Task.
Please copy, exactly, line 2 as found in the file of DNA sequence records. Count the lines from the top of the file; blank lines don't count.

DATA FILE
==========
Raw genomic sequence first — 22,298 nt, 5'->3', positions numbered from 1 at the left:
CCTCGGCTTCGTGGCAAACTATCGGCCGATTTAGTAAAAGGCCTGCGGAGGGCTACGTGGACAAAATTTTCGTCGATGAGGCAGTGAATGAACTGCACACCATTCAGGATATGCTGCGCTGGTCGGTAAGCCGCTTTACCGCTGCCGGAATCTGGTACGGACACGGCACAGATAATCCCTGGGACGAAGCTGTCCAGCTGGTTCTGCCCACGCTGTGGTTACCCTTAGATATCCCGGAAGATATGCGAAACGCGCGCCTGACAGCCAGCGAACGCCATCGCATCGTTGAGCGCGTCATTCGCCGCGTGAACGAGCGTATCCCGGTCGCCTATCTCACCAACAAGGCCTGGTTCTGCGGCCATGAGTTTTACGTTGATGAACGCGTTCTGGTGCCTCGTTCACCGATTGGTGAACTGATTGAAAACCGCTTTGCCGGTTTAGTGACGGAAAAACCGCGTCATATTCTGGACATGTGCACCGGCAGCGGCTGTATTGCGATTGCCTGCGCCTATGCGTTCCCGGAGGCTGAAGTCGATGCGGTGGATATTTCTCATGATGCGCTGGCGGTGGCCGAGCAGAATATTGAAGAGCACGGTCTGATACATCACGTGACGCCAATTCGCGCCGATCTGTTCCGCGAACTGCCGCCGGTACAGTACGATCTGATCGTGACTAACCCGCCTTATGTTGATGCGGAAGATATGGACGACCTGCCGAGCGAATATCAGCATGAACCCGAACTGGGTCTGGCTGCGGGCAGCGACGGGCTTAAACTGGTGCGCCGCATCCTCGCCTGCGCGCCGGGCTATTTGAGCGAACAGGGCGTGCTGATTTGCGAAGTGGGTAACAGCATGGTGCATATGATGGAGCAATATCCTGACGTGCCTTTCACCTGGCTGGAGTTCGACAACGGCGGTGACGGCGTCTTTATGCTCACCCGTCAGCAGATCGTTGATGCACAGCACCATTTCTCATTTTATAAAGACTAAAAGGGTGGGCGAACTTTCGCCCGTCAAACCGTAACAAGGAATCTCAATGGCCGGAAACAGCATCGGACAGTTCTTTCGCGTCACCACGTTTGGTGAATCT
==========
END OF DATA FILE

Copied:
CCTCGGCTTCGTGGCAAACTATCGGCCGATTTAGTAAAAGGCCTGCGGAGGGCTACGTGGACAAAATTTTCGTCGATGAGGCAGTGAATGAACTGCACACCATTCAGGATATGCTGCGCTGGTCGGTAAGCCGCTTTACCGCTGCCGGAATCTGGTACGGACACGGCACAGATAATCCCTGGGACGAAGCTGTCCAGCTGGTTCTGCCCACGCTGTGGTTACCCTTAGATATCCCGGAAGATATGCGAAACGCGCGCCTGACAGCCAGCGAACGCCATCGCATCGTTGAGCGCGTCATTCGCCGCGTGAACGAGCGTATCCCGGTCGCCTATCTCACCAACAAGGCCTGGTTCTGCGGCCATGAGTTTTACGTTGATGAACGCGTTCTGGTGCCTCGTTCACCGATTGGTGAACTGATTGAAAACCGCTTTGCCGGTTTAGTGACGGAAAAACCGCGTCATATTCTGGACATGTGCACCGGCAGCGGCTGTATTGCGATTGCCTGCGCCTATGCGTTCCCGGAGGCTGAAGTCGATGCGGTGGATATTTCTCATGATGCGCTGGCGGTGGCCGAGCAGAATATTGAAGAGCACGGTCTGATACATCACGTGACGCCAATTCGCGCCGATCTGTTCCGCGAACTGCCGCCGGTACAGTACGATCTGATCGTGACTAACCCGCCTTATGTTGATGCGGAAGATATGGACGACCTGCCGAGCGAATATCAGCATGAACCCGAACTGGGTCTGGCTGCGGGCAGCGACGGGCTTAAACTGGTGCGCCGCATCCTCGCCTGCGCGCCGGGCTATTTGAGCGAACAGGGCGTGCTGATTTGCGAAGTGGGTAACAGCATGGTGCATATGATGGAGCAATATCCTGACGTGCCTTTCACCTGGCTGGAGTTCGACAACGGCGGTGACGGCGTCTTTATGCTCACCCGTCAGCAGATCGTTGATGCACAGCACCATTTCTCATTTTATAAAGACTAAAAGGGTGGGCGAACTTTCGCCCGTCAAACCGTAACAAGGAATCTCAATGGCCGGAAACAGCATCGGACAGTTCTTTCGCGTCACCACGTTTGGTGAATCT